Zaehring Family History

The First Generation
Auguste & Wilhelm Zaehring

The story of the Zaehring’s in America begins sometime in early 1893 with a family’s decision to emigrate. The father was Wilhelm Zähring, born April 22, 1845. Auguste Zähring, the mother, was born on September 25, 1848. They were married about 1872. Their children were Otto, born in 1874, Margaret, born in 1875, Max, born in 1877, Franz, born in 1879, and Ernst, born in 1888. Family members also recount a “Helena” as a sixth child who may have died in childbirth since there is no other known record of her. (The 1900 census indicates five of seven children were living.) There is not much information yet about the family’s roots and movements. Several indications are that the couple was married in Berlin, but the family was residing in Memel, East Prussia (now Kleipeda, Lithuania) prior to emigrating to America. Most family recollections indicate that at least the younger three children were born in Memel. Memel has a long history of German connections. It was originally captured by crusading germanic knights of the Livonian Order who built Memelburg, a wooden castle at the mouth of the Dane River in 1252. When Napoleon captured Berlin in his conquest of Europe, Kaiser Frederick Wilhelm III fled from Berlin to Memel, where his household remained until after Napoleon was effectively defeated outside Moscow.

When Wilhelm and Auguste were born, there was no unified country known as Germany. Kaiser Wilhelm I, through the able and ruthless assistance of Otto von Bismarck, completed the unification of Prussia into one country in 1871. In the mid 1870's, about the time Wilhelm and Auguste were married, an economic depression hit much of Germany, causing much hardship, particularly among shopkeepers and tradesmen. With the name Zähring, Wilhelm’s ancestors– and perhaps himself– originated from the southwestern part of Germany where various cities were built by Zähringers, such as Berne and Freiburg. There are numerous interesting legends surrounding the Zähringers, many fictitiously linking them to Barons and Dukes of the twelfth and thirteenth century. There are, however, family stories that Otto remembered playing at a castle that had his name, so perhaps the family either resided there for a time or paid relatives there an extended visit. In Germany today, “Zähring” (Zaehring) is not an uncommon name. Some family recollections were that Auguste’s maiden name was Reicho (or Reichow), which may be Lithuanian. Her roots may be what led the family to later settle in Memel, but so far there are yet no references to further enlighten us. During this time Prussia had mandatory schooling from age 7 to 14, so the family had at least basic education.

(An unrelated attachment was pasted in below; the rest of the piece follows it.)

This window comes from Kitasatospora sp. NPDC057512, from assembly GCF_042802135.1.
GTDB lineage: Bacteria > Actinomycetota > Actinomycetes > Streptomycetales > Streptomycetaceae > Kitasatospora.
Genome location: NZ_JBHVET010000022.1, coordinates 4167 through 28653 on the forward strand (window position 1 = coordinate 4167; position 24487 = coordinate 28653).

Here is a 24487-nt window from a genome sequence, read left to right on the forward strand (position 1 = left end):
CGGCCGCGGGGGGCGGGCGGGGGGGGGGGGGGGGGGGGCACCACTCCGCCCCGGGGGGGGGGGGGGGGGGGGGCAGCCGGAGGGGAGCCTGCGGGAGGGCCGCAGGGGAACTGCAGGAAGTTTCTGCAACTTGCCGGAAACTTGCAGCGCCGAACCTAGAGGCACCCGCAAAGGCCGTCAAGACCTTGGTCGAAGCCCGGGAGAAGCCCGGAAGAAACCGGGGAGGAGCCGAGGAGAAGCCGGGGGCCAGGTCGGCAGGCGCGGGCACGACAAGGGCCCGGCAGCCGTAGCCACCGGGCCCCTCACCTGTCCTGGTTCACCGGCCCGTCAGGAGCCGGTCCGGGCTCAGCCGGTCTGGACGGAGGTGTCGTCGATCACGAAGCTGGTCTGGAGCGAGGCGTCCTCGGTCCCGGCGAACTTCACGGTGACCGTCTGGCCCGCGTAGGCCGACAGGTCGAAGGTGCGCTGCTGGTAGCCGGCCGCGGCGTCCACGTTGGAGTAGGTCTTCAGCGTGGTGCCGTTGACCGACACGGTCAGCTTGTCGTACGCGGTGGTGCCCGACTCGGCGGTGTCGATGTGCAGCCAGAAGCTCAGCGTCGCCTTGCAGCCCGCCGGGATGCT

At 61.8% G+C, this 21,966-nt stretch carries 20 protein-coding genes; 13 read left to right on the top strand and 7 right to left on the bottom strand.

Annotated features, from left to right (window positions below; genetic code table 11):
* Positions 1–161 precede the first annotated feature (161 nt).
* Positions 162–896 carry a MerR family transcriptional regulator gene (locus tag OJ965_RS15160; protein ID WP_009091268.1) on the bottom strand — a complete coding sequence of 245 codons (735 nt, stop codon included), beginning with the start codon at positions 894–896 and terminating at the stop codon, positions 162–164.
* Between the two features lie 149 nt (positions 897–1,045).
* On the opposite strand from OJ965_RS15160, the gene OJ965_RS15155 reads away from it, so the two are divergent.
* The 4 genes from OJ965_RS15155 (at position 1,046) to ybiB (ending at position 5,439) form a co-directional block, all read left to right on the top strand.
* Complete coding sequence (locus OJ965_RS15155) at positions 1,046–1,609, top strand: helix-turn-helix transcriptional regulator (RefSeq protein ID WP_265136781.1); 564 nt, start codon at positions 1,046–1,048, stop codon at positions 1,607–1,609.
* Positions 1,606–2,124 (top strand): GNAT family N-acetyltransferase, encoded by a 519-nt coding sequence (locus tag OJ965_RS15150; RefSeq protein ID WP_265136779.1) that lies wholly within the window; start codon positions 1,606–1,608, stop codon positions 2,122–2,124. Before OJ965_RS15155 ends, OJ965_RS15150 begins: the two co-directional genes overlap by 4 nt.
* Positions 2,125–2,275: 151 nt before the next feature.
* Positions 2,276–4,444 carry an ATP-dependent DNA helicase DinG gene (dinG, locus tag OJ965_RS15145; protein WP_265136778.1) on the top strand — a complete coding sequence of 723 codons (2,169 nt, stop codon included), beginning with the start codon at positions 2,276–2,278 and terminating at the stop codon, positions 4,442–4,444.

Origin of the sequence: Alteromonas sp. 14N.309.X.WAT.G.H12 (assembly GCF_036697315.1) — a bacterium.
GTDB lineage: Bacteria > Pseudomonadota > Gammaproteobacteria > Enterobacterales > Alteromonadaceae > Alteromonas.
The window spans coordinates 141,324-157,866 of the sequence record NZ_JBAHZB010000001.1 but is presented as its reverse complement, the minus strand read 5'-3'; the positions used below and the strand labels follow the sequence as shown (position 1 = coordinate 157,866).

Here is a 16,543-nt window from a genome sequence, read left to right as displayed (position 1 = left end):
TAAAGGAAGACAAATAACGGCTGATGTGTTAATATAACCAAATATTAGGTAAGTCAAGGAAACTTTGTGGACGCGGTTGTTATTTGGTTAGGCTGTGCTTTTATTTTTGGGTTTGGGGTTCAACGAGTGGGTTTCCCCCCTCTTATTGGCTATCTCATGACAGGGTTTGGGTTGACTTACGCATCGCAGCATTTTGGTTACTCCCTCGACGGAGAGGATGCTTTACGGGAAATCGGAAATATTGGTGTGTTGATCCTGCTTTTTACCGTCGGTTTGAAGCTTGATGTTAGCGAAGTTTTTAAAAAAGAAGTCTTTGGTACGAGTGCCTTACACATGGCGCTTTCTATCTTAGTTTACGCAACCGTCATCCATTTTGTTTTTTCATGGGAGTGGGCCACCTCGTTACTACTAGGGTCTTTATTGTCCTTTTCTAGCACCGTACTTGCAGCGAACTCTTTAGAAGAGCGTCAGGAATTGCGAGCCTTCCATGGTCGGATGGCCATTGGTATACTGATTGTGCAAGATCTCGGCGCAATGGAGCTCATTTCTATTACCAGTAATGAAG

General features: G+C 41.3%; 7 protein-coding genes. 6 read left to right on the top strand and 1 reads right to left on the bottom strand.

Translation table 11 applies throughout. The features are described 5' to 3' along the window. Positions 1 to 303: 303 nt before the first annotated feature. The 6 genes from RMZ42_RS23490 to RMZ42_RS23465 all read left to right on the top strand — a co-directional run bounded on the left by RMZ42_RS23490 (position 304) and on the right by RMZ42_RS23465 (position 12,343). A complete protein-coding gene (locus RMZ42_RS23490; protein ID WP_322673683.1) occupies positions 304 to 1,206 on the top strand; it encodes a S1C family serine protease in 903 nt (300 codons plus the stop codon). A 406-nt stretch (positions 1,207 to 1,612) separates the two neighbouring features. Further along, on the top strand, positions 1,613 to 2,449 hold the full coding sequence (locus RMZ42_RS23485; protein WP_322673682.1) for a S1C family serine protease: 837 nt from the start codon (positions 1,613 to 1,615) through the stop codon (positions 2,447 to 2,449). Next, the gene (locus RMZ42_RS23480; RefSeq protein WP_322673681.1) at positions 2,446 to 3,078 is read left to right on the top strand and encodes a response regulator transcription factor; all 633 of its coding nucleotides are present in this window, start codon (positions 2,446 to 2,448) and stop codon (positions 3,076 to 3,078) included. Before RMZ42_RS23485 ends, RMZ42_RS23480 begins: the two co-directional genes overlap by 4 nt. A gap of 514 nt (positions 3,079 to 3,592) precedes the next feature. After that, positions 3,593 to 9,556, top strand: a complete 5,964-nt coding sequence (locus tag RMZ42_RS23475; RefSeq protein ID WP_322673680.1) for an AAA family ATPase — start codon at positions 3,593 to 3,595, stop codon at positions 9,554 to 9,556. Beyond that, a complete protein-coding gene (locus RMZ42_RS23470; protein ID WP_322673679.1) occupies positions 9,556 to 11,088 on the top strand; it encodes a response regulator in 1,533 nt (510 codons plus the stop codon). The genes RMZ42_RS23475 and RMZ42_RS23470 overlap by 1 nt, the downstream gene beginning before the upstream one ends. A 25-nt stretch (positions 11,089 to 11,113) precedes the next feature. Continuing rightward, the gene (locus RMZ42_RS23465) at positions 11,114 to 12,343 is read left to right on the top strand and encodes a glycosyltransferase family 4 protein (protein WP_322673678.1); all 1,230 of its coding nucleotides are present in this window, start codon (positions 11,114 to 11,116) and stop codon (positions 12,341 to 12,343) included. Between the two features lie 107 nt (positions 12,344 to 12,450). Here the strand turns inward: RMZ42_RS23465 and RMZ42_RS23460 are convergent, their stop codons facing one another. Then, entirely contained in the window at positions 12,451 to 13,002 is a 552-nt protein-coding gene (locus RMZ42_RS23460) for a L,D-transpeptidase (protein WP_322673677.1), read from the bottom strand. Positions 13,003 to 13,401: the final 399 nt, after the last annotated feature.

S. S. Columbia manifest
Closeup: Zaehring entries
S. S. Saale manifest
Closeup: Zaehring entries
Two interpretations are possible to another family recollection. One is that Wilhelm took them to “Russia” to obtain work, when in reality they went to Memel which is right on the Russian border. Many workers from Memel went into the Russian forests nearby for timber. The other interpretation is that while the family was in Memel, East Prussia, Wilhelm– either alone or with part or all of the family– went to Russia to pursue work. The steady stream of emigration was reaching a torrent from Russia, Prussia and numerous other European areas. The vast majority of emigrants were leaving a destitute existence, while some were fleeing religious persecution. The Zähring family, being Protestant Lutheran, would not have experienced religious persecution directly, except perhaps in Russia–if they indeed went to Russia. Catholics and Protestants alike were severely discriminated against there, although nowhere near that experienced by the Jews in European Russia.

Whatever the reason to emigrate, the decision resulted in Otto, the oldest son, making his way to Rotterdam where he was able to board the ship S.S. Edam bound for America. He arrived on May 2, 1893 at Ellis Island, New York . Soon afterward, perhaps after receiving word of Otto’s safe arrival, Wilhelm set out with his second son, Max, age 15, from Bremen aboard the S. S. Saale.  They arrived on July 11, 1893 at Ellis Island and began the process of finding work and adequate quarters. Finally, on October 6, 1894, over a year later, Auguste, his wife, their daughter Margaret and their two youngest sons Franz and Ernst arrived at Ellis Island from Hamburg. Emigrants in Hamburg faced delays while they were sheltered in large dormitory-like buildings down by the docks. With a stopover at Southampton, England, they voyaged for nine days aboard the S. S. Columbia,.  The Zähring’s all came third class– otherwise referred to as steerage. (or “Zwischendeck”.) This consisted of large open rooms with numerous beds arranged for the many passengers. (For those interested in ships, Appendix A has a detailed description of the ships on which the original family traveled.) Thus the family was reunited in America.

Next: The Next Generations

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